There are no graves, in a graveyard or even by the riverside, for miscarried babies. One day she is pregnant, then goes to sit on the toilet seat because of some stomach cramps and suddenly everything previously cherished escapes like waste, into the cistern, never to be held, never to be named, never to be cherished. Just like that, gone.

Every time she uses a toilet or cleans one, she is reminded of this loss. Every time she passes a sign that says ‘Toilet’ or ‘Ladies’,she is reminded of her loss. And of how lonely she is as she carries the memory of this loss. The pain, the anguish, she carries stoically alone, because no one knows her heart.

We are big on extolling the vagaries of life and lamenting how bad things are, but we do not know these private hells. The loss of a child induces a pain that my sister knew all too well, and one you don’t wish on your worst enemy.

Was it a he or a she? What would he/she have looked like? What name would he/she have carried? Unspoken, these questions rend the heart to pieces with a piercing pain and sorrow and that cannot be compared to such questions like what is the rate today or wat wat.

When an old person dies, they cry but say he/she had lived a fruitful life. Death is not welcomed but accepted.

What do you say to someone that has lost a baby? That God knows the answer? You might, but in the pained heart anger rages as to why this God would have allowed this question and answer to be debated on my particular child. Why me, she will want to know? That pain is obvious in the eyes of a grieving mother, and she might even get solace from those that held the baby, knew the baby, or even just heard about a child born to her.

But, what happens to the mother of a miscarried baby? Some friends and family might not even know about the pregnancy, and cannot offer solace. They will see a depressed mood and prescribe a party or ice cream or some such wat wat, not knowing that none of that would ever replace that which has been lost.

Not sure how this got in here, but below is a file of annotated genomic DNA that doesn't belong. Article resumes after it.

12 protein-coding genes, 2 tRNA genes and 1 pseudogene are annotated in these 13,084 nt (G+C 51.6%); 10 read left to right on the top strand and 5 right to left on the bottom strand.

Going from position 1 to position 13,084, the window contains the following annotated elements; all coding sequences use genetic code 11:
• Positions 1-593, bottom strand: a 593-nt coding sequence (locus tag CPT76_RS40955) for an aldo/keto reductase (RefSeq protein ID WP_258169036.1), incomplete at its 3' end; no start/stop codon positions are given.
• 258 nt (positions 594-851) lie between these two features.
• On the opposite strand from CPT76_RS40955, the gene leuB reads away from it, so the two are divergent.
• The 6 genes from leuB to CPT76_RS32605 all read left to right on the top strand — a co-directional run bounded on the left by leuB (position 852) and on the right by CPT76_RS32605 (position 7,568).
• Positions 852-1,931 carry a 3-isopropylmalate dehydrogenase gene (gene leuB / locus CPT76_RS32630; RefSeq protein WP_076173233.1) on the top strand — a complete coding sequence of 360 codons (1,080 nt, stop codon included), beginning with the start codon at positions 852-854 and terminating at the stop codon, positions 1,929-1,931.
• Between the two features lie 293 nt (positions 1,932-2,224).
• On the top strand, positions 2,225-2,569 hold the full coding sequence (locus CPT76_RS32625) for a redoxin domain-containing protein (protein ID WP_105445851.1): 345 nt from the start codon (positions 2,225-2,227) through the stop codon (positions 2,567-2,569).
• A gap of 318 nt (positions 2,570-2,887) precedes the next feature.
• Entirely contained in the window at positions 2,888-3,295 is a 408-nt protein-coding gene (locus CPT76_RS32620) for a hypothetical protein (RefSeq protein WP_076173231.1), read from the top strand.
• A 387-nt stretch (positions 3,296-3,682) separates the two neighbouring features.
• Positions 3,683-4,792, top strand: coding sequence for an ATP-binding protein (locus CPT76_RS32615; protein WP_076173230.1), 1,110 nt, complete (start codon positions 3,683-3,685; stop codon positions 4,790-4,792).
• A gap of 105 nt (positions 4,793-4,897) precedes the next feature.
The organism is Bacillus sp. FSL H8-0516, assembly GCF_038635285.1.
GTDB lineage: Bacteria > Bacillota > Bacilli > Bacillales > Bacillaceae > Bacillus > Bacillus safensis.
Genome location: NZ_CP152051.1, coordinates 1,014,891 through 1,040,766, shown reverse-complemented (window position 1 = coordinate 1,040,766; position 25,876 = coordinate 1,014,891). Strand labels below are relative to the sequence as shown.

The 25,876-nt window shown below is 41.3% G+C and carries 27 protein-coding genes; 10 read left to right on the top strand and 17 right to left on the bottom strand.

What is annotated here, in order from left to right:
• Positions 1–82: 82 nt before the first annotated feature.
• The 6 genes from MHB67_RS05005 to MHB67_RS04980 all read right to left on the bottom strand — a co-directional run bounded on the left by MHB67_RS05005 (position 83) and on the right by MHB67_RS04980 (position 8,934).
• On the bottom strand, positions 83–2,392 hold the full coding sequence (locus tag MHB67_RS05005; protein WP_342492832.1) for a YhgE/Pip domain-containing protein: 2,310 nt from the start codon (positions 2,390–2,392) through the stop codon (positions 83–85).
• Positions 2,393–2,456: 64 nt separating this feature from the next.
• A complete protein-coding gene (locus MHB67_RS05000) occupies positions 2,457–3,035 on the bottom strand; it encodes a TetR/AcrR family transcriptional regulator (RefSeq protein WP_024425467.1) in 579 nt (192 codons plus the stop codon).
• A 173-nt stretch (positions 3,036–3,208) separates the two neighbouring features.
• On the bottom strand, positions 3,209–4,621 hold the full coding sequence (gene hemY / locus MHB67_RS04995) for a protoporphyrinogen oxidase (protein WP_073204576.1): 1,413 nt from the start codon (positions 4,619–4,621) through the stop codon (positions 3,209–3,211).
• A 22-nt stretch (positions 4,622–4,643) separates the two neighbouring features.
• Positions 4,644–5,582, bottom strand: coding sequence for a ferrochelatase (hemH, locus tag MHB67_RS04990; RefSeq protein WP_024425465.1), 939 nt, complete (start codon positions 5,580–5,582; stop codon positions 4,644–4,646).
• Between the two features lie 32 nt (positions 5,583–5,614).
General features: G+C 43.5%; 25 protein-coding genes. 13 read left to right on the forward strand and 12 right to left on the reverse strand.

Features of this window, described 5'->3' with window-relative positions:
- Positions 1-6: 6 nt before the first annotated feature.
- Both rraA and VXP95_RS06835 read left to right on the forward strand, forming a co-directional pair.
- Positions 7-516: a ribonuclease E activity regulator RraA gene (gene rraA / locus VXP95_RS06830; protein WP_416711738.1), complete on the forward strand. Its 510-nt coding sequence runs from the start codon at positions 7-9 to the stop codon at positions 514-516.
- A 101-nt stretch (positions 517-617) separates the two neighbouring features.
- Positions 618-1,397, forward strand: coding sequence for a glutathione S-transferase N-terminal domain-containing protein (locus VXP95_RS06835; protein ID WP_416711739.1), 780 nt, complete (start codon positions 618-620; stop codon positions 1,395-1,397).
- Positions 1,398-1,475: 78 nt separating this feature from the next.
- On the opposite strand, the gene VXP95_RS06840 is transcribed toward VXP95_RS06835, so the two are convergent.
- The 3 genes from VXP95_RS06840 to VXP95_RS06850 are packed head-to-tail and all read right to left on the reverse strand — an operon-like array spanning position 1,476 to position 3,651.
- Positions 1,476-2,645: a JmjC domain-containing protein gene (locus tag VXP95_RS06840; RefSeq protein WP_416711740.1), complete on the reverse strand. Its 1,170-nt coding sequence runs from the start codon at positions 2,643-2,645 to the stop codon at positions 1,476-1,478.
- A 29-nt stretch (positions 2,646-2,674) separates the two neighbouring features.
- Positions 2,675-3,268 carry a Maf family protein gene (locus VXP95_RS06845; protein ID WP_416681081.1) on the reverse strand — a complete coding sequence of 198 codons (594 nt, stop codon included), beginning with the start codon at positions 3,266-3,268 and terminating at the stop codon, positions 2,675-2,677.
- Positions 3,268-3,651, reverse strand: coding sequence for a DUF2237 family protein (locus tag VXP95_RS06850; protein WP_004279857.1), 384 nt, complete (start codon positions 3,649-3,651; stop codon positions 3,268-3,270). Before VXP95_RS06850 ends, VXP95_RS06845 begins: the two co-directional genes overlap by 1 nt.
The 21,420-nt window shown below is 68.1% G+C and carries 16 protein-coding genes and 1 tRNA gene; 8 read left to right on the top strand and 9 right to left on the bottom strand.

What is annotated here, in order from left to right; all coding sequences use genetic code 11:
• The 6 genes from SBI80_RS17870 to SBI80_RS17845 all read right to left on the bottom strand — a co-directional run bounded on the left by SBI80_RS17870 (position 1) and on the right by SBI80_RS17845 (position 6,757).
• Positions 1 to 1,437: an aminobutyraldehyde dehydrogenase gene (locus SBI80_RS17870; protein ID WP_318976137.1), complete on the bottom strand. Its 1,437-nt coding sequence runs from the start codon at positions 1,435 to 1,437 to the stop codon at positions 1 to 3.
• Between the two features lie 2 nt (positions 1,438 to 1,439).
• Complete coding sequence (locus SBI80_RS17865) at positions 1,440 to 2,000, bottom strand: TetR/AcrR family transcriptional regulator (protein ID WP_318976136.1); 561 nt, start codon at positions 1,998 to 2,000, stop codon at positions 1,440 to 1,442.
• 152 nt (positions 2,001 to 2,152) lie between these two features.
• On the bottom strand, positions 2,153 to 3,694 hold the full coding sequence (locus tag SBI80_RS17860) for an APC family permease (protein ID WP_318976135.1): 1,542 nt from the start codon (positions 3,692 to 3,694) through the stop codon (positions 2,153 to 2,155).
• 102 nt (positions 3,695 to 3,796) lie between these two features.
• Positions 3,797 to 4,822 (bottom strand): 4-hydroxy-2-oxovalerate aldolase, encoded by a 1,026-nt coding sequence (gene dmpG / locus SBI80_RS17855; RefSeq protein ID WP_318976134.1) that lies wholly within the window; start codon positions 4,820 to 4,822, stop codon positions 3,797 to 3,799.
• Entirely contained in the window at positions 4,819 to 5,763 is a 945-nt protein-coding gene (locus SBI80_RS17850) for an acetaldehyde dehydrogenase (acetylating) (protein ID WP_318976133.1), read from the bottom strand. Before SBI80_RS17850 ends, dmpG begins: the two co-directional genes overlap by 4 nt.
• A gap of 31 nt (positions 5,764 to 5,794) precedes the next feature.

Imagine a girl living with her parents, about to get married and not yet showing. Imagine how she must pretend that all is well, because they didn’t know. Imagine how she must bury her pain deep while dying inside. And oftentimes pretend that nothing happened.

She is gone now, my sister is. But the pain that she endured lingers on. It might be a different kind of pain but it is there. A segment of it is carried by those children that do not go to school but loiter at traffic intersections directing traffic in the tragic hope that some of the drivers might stop to offer a token of their goodwill. You see the cousins of this pain in the long queues by the banks: people waiting to get the cash which was not delivered as promised, the need for it subsiding.

If she was alive today, my sister, looking plaintively into my eyes for answers, I would finally know what to say: because I would say to her:  ‘I know exactly what you feel, my sister.’

Tinomudaishe Chinyoka is a qualified lawyer and social worker, living in Harare where he practices as an Advocate. He is a member of the ruling ZanuPF. Follow him on @TinoChinyoka